EADS group to adopt Airbus name
July 31, 2013 ByCarey Fredericks
July 31, 2013, Paris, Fra. - European aerospace group EADS is to change
its name to Airbus and shake up its corporate structure as part of push
to give its civil aviation division more prominence.
As well as the name change next year, European Aeronautic Defence
and Space Co. will reshuffle its space and military units into one
division, the company said Wednesday. It also unveiled a 31 per cent
increase in first-half net profits on the same time last year to 759
million euros ($1 billion).
EADS says the changes will "enhance
integration and cohesion'' of the 13-year-old group formed from the
French, German and Spanish aerospace companies.
In the first
half, the Airbus unit took in 722 net orders in the first half, up from
230 a year earlier. The civil aircraft business still accounts for
almost 70 per cent of EADS' group sales.
EADS had once sought to
become less dependent on its civil aircraft business with a goal of
growing its defence business, maker of the A400M European freighter, to
around half of total revenue. Those plans were shelved with the global
economic downturn and government belt-tightening.
Under its new
organization, a new defence entity will be created dubbed Airbus Defence
& Space, housing the existing military business along with
satellite maker Astrium and drone and electronics business Cassidian.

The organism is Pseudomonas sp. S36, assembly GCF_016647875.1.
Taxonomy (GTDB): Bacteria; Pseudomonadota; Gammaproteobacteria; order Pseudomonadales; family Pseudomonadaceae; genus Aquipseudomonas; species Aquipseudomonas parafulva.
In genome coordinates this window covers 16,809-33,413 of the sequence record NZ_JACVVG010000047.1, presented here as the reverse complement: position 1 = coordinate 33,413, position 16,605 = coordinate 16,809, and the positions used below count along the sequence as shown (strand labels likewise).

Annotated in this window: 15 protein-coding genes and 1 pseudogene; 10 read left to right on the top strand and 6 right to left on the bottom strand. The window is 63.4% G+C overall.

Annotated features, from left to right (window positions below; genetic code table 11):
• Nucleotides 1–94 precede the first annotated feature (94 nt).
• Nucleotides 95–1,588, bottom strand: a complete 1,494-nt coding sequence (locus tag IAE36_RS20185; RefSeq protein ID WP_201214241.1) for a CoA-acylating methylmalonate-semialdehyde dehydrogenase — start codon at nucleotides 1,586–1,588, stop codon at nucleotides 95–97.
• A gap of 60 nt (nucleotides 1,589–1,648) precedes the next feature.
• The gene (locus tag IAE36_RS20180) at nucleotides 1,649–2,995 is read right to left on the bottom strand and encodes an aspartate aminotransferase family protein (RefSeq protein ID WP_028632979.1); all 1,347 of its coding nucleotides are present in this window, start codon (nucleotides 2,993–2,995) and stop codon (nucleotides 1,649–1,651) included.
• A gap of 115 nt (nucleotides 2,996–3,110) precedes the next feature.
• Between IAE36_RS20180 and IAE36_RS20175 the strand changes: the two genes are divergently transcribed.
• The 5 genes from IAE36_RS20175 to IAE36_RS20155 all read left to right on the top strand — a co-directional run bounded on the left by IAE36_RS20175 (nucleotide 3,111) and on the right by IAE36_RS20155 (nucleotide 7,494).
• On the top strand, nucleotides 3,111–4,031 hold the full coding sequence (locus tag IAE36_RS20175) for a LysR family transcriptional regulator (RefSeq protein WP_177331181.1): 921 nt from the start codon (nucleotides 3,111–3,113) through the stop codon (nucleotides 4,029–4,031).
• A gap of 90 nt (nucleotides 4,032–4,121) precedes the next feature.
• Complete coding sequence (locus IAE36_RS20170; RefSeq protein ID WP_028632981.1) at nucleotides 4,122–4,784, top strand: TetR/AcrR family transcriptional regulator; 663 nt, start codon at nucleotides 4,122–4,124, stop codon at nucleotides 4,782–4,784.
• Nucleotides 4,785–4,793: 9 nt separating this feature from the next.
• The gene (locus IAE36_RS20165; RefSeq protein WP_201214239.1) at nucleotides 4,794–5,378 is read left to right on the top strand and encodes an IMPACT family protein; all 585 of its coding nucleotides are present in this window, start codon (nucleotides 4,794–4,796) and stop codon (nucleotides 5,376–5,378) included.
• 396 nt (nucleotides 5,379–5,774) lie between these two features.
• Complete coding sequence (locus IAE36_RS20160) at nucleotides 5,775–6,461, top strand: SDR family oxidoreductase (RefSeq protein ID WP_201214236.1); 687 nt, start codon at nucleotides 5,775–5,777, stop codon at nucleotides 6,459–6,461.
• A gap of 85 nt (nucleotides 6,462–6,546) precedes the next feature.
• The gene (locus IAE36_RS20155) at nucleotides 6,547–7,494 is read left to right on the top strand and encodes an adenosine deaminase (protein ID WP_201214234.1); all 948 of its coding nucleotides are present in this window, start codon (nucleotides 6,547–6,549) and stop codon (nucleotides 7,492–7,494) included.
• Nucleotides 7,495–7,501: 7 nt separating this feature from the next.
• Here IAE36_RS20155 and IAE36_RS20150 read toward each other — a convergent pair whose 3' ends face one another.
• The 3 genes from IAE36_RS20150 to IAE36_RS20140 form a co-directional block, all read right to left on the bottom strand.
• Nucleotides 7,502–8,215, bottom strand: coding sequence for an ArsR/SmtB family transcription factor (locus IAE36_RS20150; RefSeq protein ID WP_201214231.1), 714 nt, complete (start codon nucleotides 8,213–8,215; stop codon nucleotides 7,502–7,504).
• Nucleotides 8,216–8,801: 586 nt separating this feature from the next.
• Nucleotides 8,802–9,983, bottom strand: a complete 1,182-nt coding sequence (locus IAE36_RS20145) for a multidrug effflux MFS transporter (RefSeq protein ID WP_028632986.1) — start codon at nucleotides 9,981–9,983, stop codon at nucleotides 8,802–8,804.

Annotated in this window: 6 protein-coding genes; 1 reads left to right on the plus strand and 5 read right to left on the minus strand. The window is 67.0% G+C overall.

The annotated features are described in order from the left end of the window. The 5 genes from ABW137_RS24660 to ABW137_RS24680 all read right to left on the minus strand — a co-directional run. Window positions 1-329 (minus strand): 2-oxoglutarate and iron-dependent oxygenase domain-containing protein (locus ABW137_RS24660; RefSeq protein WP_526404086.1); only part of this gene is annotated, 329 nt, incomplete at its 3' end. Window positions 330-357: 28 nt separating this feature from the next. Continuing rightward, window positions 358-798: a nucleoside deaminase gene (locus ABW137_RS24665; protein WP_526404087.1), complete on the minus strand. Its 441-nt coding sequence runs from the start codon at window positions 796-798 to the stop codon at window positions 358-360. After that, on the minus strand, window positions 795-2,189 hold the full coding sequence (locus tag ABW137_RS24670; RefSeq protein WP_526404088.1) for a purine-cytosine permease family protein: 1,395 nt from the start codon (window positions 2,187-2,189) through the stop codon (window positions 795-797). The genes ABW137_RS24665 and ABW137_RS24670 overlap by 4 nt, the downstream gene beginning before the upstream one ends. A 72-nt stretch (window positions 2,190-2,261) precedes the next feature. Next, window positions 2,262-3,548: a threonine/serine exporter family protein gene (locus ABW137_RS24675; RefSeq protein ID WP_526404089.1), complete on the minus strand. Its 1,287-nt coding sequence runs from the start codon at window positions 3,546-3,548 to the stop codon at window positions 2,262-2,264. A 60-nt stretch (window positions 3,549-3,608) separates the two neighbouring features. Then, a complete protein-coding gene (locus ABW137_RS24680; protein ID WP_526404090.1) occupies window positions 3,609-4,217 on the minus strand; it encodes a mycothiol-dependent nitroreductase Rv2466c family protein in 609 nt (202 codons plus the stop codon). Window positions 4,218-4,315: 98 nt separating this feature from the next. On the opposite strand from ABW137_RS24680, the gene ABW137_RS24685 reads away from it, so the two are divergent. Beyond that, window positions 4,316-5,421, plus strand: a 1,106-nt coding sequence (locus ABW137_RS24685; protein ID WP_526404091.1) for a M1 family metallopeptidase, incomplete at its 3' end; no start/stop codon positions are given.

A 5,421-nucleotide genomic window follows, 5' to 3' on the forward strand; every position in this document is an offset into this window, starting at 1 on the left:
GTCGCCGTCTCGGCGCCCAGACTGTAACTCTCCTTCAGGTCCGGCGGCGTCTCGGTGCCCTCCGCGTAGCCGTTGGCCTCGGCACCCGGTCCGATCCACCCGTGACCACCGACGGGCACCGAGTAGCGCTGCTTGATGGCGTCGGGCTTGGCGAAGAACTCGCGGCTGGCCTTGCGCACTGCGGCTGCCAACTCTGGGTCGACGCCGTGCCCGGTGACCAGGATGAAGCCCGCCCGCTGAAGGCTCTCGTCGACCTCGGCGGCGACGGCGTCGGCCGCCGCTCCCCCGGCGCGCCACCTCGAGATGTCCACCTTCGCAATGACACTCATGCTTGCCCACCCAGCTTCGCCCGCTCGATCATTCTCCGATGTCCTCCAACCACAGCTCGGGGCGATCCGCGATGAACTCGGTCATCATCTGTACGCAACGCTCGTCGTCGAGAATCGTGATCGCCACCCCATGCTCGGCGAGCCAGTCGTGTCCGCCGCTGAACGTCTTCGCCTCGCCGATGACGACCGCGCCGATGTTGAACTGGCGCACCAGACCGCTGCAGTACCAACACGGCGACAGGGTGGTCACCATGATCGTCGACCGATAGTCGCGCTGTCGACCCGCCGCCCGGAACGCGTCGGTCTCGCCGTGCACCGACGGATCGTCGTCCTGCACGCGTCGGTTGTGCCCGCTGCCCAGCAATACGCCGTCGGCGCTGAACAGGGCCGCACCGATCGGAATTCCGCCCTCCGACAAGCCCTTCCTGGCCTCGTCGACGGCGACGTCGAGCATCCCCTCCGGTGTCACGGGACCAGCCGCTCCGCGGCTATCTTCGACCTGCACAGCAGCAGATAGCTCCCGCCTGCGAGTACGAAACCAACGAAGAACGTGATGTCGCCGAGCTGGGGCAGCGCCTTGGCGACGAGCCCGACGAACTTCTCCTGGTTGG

Eurocopter civil and military helicopter business remains separate in
the new organization but is renamed Airbus Helicopters.
EADS chief executive Tom Enders called the changes "an evolution, not a revolution.''
affirm the predominance of commercial aeronautics in our group and we
restructure and focus our defence and space activities to take costs
out, increase profitability and improve our market position,'' Enders
said in the statement.
Airbus delivered 295 civilian planes in
the first half, just less than the 306 record by arch-rival Boeing. At
last month's Paris Air Show, Airbus took in firm orders for 241 aircraft
including 65 for its A350 widebody.
The A350 is still undergoing
testing, but is expected to enter into service in the first half of
next year. It made its first fly-by over Le Bourget air field during the
air show last month. On Wednesday EADS said the program "is now
entering the most critical phase'' and that it "remains challenging.''
"Any schedule change could lead to an increasingly higher impact on provisions,'' EADS said.